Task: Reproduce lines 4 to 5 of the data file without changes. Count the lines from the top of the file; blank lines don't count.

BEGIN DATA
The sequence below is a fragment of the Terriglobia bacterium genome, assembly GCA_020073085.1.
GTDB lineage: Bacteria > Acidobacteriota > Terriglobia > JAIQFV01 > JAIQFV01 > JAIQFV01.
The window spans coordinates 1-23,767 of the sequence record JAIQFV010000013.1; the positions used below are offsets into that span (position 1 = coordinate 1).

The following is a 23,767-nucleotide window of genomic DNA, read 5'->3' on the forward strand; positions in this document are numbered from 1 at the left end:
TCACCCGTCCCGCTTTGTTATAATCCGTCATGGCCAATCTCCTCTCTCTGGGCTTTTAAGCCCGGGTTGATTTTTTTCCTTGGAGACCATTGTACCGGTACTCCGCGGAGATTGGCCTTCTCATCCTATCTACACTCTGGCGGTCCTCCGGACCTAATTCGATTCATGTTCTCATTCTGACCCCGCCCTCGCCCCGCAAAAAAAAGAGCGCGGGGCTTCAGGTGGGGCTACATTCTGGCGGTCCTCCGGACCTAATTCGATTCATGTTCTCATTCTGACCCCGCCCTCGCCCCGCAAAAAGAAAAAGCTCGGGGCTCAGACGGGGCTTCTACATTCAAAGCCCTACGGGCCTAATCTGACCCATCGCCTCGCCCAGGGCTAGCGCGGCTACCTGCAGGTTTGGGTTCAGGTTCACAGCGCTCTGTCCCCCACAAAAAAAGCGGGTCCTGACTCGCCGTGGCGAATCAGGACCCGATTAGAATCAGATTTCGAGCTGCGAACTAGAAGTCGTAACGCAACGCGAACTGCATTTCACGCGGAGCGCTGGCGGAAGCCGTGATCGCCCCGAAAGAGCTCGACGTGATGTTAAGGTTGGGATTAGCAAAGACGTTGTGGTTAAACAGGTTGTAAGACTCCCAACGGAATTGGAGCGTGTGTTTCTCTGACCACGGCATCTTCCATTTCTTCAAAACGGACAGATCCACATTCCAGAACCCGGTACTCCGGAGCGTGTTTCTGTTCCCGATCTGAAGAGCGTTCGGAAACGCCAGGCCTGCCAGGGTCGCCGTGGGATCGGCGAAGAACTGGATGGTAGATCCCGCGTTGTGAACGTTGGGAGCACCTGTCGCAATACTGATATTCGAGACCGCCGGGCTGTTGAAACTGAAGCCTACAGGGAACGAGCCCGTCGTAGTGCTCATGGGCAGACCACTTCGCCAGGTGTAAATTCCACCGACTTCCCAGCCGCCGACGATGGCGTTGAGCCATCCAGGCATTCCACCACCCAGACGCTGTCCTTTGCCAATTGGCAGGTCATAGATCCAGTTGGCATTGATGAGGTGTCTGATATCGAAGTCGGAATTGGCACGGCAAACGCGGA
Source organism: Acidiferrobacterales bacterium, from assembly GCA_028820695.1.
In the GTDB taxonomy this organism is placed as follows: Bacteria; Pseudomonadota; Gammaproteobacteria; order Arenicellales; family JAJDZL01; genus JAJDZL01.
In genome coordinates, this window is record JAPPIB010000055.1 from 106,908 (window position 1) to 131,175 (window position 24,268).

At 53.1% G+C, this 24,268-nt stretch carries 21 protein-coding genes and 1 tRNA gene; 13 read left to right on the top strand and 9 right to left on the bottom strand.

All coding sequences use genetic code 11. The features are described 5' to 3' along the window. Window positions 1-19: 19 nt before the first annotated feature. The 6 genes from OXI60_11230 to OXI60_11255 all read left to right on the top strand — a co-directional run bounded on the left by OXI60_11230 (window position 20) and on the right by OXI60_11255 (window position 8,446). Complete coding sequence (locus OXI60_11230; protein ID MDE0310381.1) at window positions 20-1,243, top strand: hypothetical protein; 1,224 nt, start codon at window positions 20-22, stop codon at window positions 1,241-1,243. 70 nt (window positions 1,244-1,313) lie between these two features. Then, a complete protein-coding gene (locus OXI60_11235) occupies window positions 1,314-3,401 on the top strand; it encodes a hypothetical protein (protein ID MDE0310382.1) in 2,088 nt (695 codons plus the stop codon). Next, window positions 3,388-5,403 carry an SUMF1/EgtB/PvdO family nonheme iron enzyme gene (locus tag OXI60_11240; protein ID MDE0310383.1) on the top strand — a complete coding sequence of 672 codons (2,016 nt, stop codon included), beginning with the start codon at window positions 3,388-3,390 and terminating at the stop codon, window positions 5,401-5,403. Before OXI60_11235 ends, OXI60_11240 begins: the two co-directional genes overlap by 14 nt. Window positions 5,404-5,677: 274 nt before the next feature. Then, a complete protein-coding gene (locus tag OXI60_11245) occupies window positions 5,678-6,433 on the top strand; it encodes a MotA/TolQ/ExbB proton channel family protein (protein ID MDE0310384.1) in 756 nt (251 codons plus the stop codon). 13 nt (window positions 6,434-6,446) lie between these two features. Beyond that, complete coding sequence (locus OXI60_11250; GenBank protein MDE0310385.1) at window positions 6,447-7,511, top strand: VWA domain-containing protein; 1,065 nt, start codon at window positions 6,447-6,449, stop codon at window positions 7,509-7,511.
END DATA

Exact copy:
The following is a 23,767-nucleotide window of genomic DNA, read 5'->3' on the forward strand; positions in this document are numbered from 1 at the left end:
TCACCCGTCCCGCTTTGTTATAATCCGTCATGGCCAATCTCCTCTCTCTGGGCTTTTAAGCCCGGGTTGATTTTTTTCCTTGGAGACCATTGTACCGGTACTCCGCGGAGATTGGCCTTCTCATCCTATCTACACTCTGGCGGTCCTCCGGACCTAATTCGATTCATGTTCTCATTCTGACCCCGCCCTCGCCCCGCAAAAAAAAGAGCGCGGGGCTTCAGGTGGGGCTACATTCTGGCGGTCCTCCGGACCTAATTCGATTCATGTTCTCATTCTGACCCCGCCCTCGCCCCGCAAAAAGAAAAAGCTCGGGGCTCAGACGGGGCTTCTACATTCAAAGCCCTACGGGCCTAATCTGACCCATCGCCTCGCCCAGGGCTAGCGCGGCTACCTGCAGGTTTGGGTTCAGGTTCACAGCGCTCTGTCCCCCACAAAAAAAGCGGGTCCTGACTCGCCGTGGCGAATCAGGACCCGATTAGAATCAGATTTCGAGCTGCGAACTAGAAGTCGTAACGCAACGCGAACTGCATTTCACGCGGAGCGCTGGCGGAAGCCGTGATCGCCCCGAAAGAGCTCGACGTGATGTTAAGGTTGGGATTAGCAAAGACGTTGTGGTTAAACAGGTTGTAAGACTCCCAACGGAATTGGAGCGTGTGTTTCTCTGACCACGGCATCTTCCATTTCTTCAAAACGGACAGATCCACATTCCAGAACCCGGTACTCCGGAGCGTGTTTCTGTTCCCGATCTGAAGAGCGTTCGGAAACGCCAGGCCTGCCAGGGTCGCCGTGGGATCGGCGAAGAACTGGATGGTAGATCCCGCGTTGTGAACGTTGGGAGCACCTGTCGCAATACTGATATTCGAGACCGCCGGGCTGTTGAAACTGAAGCCTACAGGGAACGAGCCCGTCGTAGTGCTCATGGGCAGACCACTTCGCCAGGTGTAAATTCCACCGACTTCCCAGCCGCCGACGATGGCGTTGAGCCATCCAGGCATTCCACCACCCAGACGCTGTCCTTTGCCAATTGGCAGGTCATAGATCCAGTTGGCATTGATGAGGTGTCTGATATCGAAGTCGGAATTGGCACGGCAAACGCGGA